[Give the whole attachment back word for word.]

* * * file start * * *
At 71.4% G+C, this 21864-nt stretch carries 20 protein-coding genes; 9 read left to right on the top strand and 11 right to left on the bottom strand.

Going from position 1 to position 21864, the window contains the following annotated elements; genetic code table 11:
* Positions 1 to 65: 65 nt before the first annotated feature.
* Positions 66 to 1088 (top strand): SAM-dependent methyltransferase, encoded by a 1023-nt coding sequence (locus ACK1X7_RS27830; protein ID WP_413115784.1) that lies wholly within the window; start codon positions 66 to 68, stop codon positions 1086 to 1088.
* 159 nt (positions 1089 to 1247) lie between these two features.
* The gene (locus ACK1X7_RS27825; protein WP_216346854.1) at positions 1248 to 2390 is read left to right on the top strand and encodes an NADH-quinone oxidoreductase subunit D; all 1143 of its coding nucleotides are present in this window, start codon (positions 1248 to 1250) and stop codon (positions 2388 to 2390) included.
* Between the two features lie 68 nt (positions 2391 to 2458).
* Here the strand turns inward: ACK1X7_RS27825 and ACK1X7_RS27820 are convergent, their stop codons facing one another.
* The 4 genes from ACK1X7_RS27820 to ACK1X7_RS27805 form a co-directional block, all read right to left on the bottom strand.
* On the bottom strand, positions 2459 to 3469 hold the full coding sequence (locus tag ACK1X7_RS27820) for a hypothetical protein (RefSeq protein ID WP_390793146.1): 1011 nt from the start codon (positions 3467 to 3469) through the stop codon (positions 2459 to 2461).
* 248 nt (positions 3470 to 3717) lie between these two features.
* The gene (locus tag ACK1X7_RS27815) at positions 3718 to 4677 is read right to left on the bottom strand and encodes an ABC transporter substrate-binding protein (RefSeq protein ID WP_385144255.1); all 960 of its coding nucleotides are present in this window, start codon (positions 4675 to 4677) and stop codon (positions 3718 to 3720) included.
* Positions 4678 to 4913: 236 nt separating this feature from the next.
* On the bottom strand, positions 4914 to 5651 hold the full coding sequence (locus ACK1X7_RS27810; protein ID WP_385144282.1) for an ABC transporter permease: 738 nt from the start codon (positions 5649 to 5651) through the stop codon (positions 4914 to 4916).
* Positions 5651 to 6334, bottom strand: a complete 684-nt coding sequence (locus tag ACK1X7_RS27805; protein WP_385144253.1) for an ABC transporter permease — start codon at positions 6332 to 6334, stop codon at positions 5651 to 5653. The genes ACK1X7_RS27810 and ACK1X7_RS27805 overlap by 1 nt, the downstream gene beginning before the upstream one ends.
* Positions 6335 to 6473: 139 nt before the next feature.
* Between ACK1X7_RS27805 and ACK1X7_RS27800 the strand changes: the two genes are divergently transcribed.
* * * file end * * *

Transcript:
At 71.4% G+C, this 21864-nt stretch carries 20 protein-coding genes; 9 read left to right on the top strand and 11 right to left on the bottom strand.

Going from position 1 to position 21864, the window contains the following annotated elements; genetic code table 11:
* Positions 1 to 65: 65 nt before the first annotated feature.
* Positions 66 to 1088 (top strand): SAM-dependent methyltransferase, encoded by a 1023-nt coding sequence (locus ACK1X7_RS27830; protein ID WP_413115784.1) that lies wholly within the window; start codon positions 66 to 68, stop codon positions 1086 to 1088.
* 159 nt (positions 1089 to 1247) lie between these two features.
* The gene (locus ACK1X7_RS27825; protein WP_216346854.1) at positions 1248 to 2390 is read left to right on the top strand and encodes an NADH-quinone oxidoreductase subunit D; all 1143 of its coding nucleotides are present in this window, start codon (positions 1248 to 1250) and stop codon (positions 2388 to 2390) included.
* Between the two features lie 68 nt (positions 2391 to 2458).
* Here the strand turns inward: ACK1X7_RS27825 and ACK1X7_RS27820 are convergent, their stop codons facing one another.
* The 4 genes from ACK1X7_RS27820 to ACK1X7_RS27805 form a co-directional block, all read right to left on the bottom strand.
* On the bottom strand, positions 2459 to 3469 hold the full coding sequence (locus tag ACK1X7_RS27820) for a hypothetical protein (RefSeq protein ID WP_390793146.1): 1011 nt from the start codon (positions 3467 to 3469) through the stop codon (positions 2459 to 2461).
* 248 nt (positions 3470 to 3717) lie between these two features.
* The gene (locus tag ACK1X7_RS27815) at positions 3718 to 4677 is read right to left on the bottom strand and encodes an ABC transporter substrate-binding protein (RefSeq protein ID WP_385144255.1); all 960 of its coding nucleotides are present in this window, start codon (positions 4675 to 4677) and stop codon (positions 3718 to 3720) included.
* Positions 4678 to 4913: 236 nt separating this feature from the next.
* On the bottom strand, positions 4914 to 5651 hold the full coding sequence (locus ACK1X7_RS27810; protein ID WP_385144282.1) for an ABC transporter permease: 738 nt from the start codon (positions 5649 to 5651) through the stop codon (positions 4914 to 4916).
* Positions 5651 to 6334, bottom strand: a complete 684-nt coding sequence (locus tag ACK1X7_RS27805; protein WP_385144253.1) for an ABC transporter permease — start codon at positions 6332 to 6334, stop codon at positions 5651 to 5653. The genes ACK1X7_RS27810 and ACK1X7_RS27805 overlap by 1 nt, the downstream gene beginning before the upstream one ends.
* Positions 6335 to 6473: 139 nt before the next feature.
* Between ACK1X7_RS27805 and ACK1X7_RS27800 the strand changes: the two genes are divergently transcribed.